Carrie wrestling a crocodile located near our hotel in Livingston.
This installment begins with us in Livingston, then crossing over to Punta Gorda, Belize by lancha (small /fast powerboat). We then caught a ‘chicken bus’ to Placencia. A chicken bus is a converted US Blue Bird school bus used for public transportation. Although a very inexpensive and efficient mode of transportation you never know what you will find on board. From Placencia we headed for San Ignacio, again by chicken bus, near the border of Guatemala.
After three wonderful days at Finca Tatin we finally had to say goodbye. But, instead of taking the lancha down the Rio Dulce to Livingston we opted to kayak down. The folks at Finca Tatin brought our backpacks down with their lancha and took the kayaks back. This part of the river narrows and is lined by tall, jungle covered cliffs. Where possible thatched roofed homes were built near the water. We were joined by another couple we met at Finca Tatin from Switzerland and Japan.
After settling into our room at the Casa Rosada Hotel, we were ready for lunch. This picture is of the dining area near our room. The food was great. We ordered the delicious local specialty, Tapado, which consists of : coconut, curry, fish, shrimp, shellfish, coconut milk, plantain and spiced with coriander.
View from our room at Casa Rosada overlooking the bar of the Rio Dulce, out into the Caribbean. Don’t miss the rainbow!
Finally, tummies full, we went exploring downtown Livingston. The mix of cultures in Livingston is amazing. But, the majority are Garifuna, descendants of African slaves brought to the new world. They revolted in 1795 and spread to Belize and Nicaragua from Honduras.
One of the highlights to a visit to Livingston is the hike to Seven Alters. We decided to join a group to do the hike with a guide, pictured to the left, cooling off in a waterfall at The Seven Alters. The hike was approximately 8 miles round trip. The hike began in Livingston proper. From there, we hiked through a Garifuna village, were taken by canoe down a short stretch of river, then walked along the beach, where we finally turned up into the jungle to reach The Seven Alters.
Pineapple plants were growing wild along the trail.
Crossing a river on the way to Seven Alters.
After crossing the bridge we walked along the beach for a few miles. Along the way we saw many locals fishing for shrimp, fish, and other goodies. The results of one man’s labor are pictured at right!
Finally after walking through the jungle we saw our reward, The Seven Alters. Here we could cool off in the water and enjoy the jungle environment. The event took all day and we were happy but exhausted when we got back to Livingston. We also had the opportunity to meet some wonderful people from around the world including, Australia, Canada, and Europe.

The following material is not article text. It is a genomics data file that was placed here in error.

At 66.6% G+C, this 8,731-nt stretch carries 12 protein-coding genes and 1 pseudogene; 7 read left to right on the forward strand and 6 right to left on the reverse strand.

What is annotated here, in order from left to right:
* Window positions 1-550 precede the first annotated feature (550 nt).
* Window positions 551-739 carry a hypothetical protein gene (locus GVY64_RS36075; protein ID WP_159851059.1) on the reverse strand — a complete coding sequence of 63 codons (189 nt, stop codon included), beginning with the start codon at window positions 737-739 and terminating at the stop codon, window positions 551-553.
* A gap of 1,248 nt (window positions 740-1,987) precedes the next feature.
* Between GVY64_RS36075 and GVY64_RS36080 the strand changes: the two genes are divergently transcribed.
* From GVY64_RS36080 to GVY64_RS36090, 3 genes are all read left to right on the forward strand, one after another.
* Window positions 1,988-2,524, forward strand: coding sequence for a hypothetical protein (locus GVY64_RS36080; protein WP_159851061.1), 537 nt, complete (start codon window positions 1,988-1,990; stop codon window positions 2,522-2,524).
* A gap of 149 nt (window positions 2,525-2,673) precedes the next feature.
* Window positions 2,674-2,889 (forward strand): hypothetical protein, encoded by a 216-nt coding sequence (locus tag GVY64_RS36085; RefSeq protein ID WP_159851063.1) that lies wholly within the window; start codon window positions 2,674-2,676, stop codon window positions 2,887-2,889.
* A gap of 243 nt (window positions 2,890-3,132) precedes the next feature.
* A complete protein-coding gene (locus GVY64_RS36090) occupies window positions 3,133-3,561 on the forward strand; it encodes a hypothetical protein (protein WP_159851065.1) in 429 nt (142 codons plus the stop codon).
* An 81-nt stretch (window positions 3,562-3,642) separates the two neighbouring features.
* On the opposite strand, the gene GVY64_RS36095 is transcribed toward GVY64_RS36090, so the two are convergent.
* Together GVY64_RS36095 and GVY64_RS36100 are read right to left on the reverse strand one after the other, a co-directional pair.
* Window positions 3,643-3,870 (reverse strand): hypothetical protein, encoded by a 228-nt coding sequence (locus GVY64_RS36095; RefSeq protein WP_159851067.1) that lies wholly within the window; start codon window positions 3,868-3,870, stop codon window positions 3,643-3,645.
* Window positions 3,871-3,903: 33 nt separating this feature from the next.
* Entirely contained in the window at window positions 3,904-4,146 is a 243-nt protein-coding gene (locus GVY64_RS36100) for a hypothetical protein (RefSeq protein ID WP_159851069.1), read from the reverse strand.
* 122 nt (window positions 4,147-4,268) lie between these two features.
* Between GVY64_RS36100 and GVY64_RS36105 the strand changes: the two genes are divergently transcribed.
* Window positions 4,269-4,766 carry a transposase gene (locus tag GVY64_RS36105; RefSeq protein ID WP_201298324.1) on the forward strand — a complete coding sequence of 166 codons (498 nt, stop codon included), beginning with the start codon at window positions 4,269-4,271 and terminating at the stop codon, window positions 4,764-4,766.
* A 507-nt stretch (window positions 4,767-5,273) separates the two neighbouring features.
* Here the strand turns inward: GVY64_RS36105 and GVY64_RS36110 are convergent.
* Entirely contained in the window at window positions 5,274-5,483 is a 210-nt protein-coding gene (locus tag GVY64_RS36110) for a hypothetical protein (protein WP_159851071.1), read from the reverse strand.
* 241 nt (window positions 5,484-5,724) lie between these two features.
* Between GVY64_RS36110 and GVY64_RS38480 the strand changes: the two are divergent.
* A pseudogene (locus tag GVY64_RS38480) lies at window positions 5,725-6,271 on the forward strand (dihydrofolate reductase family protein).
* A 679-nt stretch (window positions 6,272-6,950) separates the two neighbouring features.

It was time to leave Livingston and Guatemala for Belize. Belize is a short 1.5 hour trip by lancha. We entered Belize in Punta Gorda. A small, very laid back village, much like Livingston, but with many more American ex-pats. Big Jer is one such expat. Originally from Texas, came down for a visit with his wife and saw a bar for sale. As the story goes, he looked over at his wife and said: “Wouldn’t it be great to buy this thing and move on down here?”. His wife said: “Yeah, go ahead”. So they did. Then they sold their construction business in Texas and setup shop in Belize. And so go the ex-pat stories! We only spent three days in Belize. We found it expensive and the water wasn’t what we expected.
After one day/night in Punta Gorda we, once again, hopped a chicken bus bound for Placencia. Placencia is a tourist destination, billed as having white sand beaches, clear blue Carribean water, and a fun nightlife. We found none of the above and only stayed one night. After getting used to spending $7.00 to $20.00 per night for accommodations, we were shocked that in Placencia it was difficult to find anything under $30.00. Luckily, a kind woman, offered an attic room with private (hot water!) bath for $20.00. We readily accepted! We were in the attic of the white house above.
The view from our room.
Yucky beach in Placencia with seaweed fields as soon as you get knee deep in the water.
Empty cabins that the proprietor would not rent for $20/night.
Our last stop in Belize was San Ignacio, where we splurged and stayed at the HYATT. Well, maybe not the real thing, in fact it was spelled differently, but comfortable. A cool little border town where travelers hang out for a day awaiting a crossing into Guatemala. Stay tuned next installment; Tikal!